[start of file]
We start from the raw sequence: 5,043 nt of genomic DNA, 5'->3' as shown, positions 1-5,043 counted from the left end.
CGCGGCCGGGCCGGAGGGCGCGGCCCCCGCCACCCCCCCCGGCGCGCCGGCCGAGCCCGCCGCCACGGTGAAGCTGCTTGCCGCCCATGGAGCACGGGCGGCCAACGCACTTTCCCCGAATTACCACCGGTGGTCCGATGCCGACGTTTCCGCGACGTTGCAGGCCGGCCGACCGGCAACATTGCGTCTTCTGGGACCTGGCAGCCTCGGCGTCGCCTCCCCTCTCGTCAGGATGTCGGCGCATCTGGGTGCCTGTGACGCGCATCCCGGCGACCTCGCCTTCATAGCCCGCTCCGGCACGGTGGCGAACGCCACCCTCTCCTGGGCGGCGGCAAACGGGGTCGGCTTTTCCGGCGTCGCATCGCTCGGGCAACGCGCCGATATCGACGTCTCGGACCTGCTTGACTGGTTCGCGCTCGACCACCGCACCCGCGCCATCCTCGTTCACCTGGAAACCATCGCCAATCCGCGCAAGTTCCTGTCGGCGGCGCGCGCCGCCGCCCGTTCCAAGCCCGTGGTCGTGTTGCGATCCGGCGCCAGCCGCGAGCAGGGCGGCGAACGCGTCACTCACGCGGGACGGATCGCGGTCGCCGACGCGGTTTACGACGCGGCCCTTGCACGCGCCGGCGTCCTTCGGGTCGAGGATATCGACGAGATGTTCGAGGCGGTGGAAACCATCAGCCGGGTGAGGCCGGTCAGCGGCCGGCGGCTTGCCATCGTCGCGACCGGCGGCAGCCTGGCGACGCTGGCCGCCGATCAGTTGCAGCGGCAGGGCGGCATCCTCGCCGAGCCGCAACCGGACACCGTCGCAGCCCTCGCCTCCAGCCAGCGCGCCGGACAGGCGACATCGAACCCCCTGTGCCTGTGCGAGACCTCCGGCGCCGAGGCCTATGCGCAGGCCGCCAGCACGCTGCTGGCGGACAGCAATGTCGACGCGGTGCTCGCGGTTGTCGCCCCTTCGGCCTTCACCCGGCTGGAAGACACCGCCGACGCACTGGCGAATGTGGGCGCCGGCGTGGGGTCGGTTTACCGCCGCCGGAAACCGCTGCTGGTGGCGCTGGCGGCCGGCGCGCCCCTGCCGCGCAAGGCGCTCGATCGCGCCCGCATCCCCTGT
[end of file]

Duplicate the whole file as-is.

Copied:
We start from the raw sequence: 5,043 nt of genomic DNA, 5'->3' as shown, positions 1-5,043 counted from the left end.
CGCGGCCGGGCCGGAGGGCGCGGCCCCCGCCACCCCCCCCGGCGCGCCGGCCGAGCCCGCCGCCACGGTGAAGCTGCTTGCCGCCCATGGAGCACGGGCGGCCAACGCACTTTCCCCGAATTACCACCGGTGGTCCGATGCCGACGTTTCCGCGACGTTGCAGGCCGGCCGACCGGCAACATTGCGTCTTCTGGGACCTGGCAGCCTCGGCGTCGCCTCCCCTCTCGTCAGGATGTCGGCGCATCTGGGTGCCTGTGACGCGCATCCCGGCGACCTCGCCTTCATAGCCCGCTCCGGCACGGTGGCGAACGCCACCCTCTCCTGGGCGGCGGCAAACGGGGTCGGCTTTTCCGGCGTCGCATCGCTCGGGCAACGCGCCGATATCGACGTCTCGGACCTGCTTGACTGGTTCGCGCTCGACCACCGCACCCGCGCCATCCTCGTTCACCTGGAAACCATCGCCAATCCGCGCAAGTTCCTGTCGGCGGCGCGCGCCGCCGCCCGTTCCAAGCCCGTGGTCGTGTTGCGATCCGGCGCCAGCCGCGAGCAGGGCGGCGAACGCGTCACTCACGCGGGACGGATCGCGGTCGCCGACGCGGTTTACGACGCGGCCCTTGCACGCGCCGGCGTCCTTCGGGTCGAGGATATCGACGAGATGTTCGAGGCGGTGGAAACCATCAGCCGGGTGAGGCCGGTCAGCGGCCGGCGGCTTGCCATCGTCGCGACCGGCGGCAGCCTGGCGACGCTGGCCGCCGATCAGTTGCAGCGGCAGGGCGGCATCCTCGCCGAGCCGCAACCGGACACCGTCGCAGCCCTCGCCTCCAGCCAGCGCGCCGGACAGGCGACATCGAACCCCCTGTGCCTGTGCGAGACCTCCGGCGCCGAGGCCTATGCGCAGGCCGCCAGCACGCTGCTGGCGGACAGCAATGTCGACGCGGTGCTCGCGGTTGTCGCCCCTTCGGCCTTCACCCGGCTGGAAGACACCGCCGACGCACTGGCGAATGTGGGCGCCGGCGTGGGGTCGGTTTACCGCCGCCGGAAACCGCTGCTGGTGGCGCTGGCGGCCGGCGCGCCCCTGCCGCGCAAGGCGCTCGATCGCGCCCGCATCCCCTGT